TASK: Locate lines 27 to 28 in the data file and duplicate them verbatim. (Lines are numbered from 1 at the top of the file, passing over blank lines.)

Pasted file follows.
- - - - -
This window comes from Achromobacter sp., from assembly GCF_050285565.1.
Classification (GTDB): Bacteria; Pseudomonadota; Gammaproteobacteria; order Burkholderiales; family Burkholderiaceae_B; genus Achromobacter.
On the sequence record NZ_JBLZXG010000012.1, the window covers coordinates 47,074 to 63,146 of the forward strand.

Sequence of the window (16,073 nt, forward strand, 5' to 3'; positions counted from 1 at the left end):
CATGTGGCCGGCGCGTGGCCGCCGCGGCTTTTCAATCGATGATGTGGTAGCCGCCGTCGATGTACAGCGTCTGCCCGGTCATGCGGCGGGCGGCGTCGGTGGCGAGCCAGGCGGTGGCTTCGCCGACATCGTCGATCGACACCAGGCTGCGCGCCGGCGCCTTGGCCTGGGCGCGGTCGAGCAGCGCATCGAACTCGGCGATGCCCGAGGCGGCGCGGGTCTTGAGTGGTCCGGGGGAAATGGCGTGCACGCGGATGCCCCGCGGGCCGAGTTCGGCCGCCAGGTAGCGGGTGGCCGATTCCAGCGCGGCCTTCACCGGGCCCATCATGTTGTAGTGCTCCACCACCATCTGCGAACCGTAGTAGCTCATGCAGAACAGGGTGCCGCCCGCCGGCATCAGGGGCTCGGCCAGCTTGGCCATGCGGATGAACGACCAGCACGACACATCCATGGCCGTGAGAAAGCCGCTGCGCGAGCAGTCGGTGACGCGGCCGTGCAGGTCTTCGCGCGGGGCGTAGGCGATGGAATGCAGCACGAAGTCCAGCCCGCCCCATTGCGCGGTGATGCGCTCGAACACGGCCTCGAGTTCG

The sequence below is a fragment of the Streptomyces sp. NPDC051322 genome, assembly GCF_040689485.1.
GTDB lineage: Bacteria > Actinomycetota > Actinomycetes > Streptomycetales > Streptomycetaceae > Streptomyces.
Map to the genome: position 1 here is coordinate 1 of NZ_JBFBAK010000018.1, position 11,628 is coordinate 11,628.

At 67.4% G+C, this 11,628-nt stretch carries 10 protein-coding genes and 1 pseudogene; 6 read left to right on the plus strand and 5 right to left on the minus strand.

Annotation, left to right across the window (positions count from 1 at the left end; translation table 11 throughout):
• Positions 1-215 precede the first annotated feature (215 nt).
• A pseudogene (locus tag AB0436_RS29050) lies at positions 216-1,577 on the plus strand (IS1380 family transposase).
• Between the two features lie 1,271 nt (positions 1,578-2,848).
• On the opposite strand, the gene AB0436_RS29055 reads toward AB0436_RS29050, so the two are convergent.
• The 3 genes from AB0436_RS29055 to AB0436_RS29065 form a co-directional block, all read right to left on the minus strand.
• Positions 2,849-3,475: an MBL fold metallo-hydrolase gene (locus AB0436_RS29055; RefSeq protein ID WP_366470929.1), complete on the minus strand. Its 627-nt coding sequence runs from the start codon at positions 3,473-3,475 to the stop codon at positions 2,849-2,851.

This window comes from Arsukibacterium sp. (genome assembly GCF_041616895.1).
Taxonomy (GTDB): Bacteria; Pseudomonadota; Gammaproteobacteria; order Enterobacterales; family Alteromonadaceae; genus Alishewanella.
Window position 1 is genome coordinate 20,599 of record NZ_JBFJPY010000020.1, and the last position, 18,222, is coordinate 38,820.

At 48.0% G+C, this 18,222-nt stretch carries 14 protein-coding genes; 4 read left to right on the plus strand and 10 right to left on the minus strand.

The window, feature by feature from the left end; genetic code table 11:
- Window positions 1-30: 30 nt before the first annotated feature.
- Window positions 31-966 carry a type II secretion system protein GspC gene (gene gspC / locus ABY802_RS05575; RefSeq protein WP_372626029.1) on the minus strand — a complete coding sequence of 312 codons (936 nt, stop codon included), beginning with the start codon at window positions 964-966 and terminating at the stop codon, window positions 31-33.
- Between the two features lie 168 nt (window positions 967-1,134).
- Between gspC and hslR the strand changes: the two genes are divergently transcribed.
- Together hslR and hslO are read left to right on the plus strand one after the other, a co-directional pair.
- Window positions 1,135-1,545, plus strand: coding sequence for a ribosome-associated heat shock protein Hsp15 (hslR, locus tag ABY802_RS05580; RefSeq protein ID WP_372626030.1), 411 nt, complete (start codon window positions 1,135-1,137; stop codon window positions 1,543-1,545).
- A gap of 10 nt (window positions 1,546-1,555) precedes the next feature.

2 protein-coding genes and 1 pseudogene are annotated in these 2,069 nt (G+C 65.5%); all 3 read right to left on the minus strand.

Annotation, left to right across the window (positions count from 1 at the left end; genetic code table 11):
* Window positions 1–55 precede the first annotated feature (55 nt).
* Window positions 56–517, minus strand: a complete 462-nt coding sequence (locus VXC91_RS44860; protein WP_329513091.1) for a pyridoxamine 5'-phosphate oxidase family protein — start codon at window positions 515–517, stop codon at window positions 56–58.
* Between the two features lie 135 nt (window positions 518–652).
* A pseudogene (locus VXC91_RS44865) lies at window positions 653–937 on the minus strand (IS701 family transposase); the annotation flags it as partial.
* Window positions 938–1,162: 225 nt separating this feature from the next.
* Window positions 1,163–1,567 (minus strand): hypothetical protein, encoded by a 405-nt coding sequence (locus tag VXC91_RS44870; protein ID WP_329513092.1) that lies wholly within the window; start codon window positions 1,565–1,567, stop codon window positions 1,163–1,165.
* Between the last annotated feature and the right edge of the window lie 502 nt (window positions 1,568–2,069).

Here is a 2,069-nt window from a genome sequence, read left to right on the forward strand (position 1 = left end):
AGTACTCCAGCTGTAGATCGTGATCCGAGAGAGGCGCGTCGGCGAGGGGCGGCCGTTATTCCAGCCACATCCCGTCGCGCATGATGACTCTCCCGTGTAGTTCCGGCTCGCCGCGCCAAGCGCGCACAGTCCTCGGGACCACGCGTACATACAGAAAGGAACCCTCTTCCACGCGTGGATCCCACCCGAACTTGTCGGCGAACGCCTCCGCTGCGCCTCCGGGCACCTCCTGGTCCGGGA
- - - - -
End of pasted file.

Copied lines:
- Window positions 1,135-1,545, plus strand: coding sequence for a ribosome-associated heat shock protein Hsp15 (hslR, locus tag ABY802_RS05580; RefSeq protein ID WP_372626030.1), 411 nt, complete (start codon window positions 1,135-1,137; stop codon window positions 1,543-1,545).
- A gap of 10 nt (window positions 1,546-1,555) precedes the next feature.